Although similar studies are scarce, a prominent role for host switching in shaping the host ranges of parasitoid wasps has been demonstrated in several cases. Sime & Wahl (ref. 2002), based on a morphological phylogeny, observed separate origins of butterfly parasitism in the Callajoppa genus group (Ichneumonidae, Ichneumoninae), and stated that host ranges in these parasitoids were dominated by comparatively recent host switches. A similar scenario was put forward by Shaw [14], again based on a morphological phylogeny. Zaldivar-Riveron et al. [8] used molecular markers in combination with a calibrated relaxed clock analysis to show that host associations changed quickly during the evolution of rogadinae braconids, and that the radiation of the wasps took place dozens of millions of years after the radiation of their hosts.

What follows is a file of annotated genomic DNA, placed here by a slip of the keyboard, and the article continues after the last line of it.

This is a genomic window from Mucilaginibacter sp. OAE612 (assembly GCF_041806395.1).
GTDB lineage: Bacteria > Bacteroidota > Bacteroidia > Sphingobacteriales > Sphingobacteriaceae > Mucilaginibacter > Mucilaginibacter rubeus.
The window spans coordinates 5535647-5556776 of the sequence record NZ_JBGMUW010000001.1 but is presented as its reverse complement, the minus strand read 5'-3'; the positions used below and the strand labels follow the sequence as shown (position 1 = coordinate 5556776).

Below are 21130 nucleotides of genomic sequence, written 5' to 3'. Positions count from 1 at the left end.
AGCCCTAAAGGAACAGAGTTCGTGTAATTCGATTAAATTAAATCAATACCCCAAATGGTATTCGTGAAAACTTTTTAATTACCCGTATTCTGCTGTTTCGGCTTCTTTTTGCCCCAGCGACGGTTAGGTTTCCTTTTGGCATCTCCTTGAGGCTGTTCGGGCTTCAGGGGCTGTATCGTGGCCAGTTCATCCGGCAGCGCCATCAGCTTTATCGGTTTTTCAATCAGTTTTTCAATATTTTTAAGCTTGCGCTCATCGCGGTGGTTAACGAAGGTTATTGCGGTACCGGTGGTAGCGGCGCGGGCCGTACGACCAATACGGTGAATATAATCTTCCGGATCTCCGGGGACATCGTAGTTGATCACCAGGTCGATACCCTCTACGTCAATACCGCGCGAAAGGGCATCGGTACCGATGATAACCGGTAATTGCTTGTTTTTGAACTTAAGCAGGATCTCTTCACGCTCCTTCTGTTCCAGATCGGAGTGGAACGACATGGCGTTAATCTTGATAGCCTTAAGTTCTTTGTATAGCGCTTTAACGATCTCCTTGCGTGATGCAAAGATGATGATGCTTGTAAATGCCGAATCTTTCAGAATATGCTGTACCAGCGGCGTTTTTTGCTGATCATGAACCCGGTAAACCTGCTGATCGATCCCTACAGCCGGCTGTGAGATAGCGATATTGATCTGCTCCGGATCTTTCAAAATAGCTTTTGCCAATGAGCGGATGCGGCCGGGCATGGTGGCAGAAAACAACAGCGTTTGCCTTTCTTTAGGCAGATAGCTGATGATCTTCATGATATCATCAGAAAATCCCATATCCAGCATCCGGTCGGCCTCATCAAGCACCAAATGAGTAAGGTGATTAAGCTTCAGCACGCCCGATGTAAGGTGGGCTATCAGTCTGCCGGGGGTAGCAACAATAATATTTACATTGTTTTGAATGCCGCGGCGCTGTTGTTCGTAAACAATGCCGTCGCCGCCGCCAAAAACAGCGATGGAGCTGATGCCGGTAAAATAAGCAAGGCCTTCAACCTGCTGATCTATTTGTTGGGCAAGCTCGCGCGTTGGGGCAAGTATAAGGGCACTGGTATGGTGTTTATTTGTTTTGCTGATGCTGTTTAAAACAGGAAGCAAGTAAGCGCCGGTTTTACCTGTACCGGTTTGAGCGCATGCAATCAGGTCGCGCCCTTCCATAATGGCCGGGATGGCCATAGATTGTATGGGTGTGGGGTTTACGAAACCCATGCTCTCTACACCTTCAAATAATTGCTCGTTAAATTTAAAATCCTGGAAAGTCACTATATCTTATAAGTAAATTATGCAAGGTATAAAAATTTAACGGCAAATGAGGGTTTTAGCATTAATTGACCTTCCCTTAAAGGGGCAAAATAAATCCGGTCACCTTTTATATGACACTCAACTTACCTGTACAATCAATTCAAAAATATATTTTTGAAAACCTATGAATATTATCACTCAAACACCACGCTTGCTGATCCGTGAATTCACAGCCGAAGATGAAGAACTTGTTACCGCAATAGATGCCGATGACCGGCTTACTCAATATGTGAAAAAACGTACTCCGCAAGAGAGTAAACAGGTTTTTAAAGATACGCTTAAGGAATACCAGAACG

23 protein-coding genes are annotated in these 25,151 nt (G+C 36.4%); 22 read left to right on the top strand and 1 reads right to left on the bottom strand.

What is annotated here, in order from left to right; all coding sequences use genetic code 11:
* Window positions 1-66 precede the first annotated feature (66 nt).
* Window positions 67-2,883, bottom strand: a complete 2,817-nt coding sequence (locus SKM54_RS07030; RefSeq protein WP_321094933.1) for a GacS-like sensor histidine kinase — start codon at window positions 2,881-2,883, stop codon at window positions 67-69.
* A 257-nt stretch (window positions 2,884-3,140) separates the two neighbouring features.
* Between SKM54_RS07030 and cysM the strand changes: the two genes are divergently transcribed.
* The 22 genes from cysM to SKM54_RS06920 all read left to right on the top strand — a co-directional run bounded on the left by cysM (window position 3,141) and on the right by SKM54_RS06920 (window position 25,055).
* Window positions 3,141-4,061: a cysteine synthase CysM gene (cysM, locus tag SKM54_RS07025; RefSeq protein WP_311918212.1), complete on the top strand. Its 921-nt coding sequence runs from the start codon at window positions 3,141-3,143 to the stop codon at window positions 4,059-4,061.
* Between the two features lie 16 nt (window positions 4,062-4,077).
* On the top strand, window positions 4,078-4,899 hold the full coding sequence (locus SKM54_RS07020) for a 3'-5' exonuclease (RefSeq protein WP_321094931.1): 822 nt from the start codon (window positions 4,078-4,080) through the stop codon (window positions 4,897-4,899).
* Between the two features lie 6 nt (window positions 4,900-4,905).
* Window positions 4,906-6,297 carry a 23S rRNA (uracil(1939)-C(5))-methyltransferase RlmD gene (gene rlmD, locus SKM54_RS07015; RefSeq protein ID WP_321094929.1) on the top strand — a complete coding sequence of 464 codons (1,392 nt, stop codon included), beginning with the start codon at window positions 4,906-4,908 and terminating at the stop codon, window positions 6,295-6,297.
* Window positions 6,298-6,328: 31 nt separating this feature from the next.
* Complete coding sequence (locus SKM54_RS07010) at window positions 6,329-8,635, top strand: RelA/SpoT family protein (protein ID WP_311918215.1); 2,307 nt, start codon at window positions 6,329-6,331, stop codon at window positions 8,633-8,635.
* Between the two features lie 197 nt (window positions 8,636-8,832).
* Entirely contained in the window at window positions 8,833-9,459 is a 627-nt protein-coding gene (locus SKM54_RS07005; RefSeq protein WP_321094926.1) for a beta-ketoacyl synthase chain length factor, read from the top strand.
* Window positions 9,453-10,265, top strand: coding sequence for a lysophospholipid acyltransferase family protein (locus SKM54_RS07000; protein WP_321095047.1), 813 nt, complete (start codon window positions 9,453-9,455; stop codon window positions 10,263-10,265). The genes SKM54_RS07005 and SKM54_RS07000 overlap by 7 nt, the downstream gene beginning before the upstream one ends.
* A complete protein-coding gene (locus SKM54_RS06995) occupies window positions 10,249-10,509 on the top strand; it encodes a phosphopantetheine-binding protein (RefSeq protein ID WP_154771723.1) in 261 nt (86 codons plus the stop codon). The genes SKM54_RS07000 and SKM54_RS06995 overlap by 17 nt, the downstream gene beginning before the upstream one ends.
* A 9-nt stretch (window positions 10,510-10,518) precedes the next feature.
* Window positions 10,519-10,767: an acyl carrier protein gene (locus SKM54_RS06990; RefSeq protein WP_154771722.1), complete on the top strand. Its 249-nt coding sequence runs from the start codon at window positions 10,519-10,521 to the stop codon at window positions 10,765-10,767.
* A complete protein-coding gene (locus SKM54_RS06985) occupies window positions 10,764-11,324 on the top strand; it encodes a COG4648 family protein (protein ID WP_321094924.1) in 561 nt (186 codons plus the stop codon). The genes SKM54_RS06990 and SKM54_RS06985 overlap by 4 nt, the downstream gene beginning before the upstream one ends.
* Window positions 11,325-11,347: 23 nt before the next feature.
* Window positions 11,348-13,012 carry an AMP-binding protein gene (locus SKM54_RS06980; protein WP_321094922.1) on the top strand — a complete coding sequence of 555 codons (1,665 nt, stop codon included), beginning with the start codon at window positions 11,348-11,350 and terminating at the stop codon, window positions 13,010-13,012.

In terms of the niche where Ichneumon females search for their hosts, we observe a similar pattern. Polyphagous species only attack hosts that can be found either above or below ground, but no conservatism was apparent on a higher phylogenetic level (Figure 3), as it would be predicted under the host-ecology hypothesis [3, 8, 41]. Again, our taxon sampling does not exclude the possibility of smaller radiations within one searching niche, as it has been demonstrated for the braconid wasp genus Aleiodes[8]. In this genus, closely related species tend to parasitize hosts with similar physical and ecological properties but which do not need to be closely related.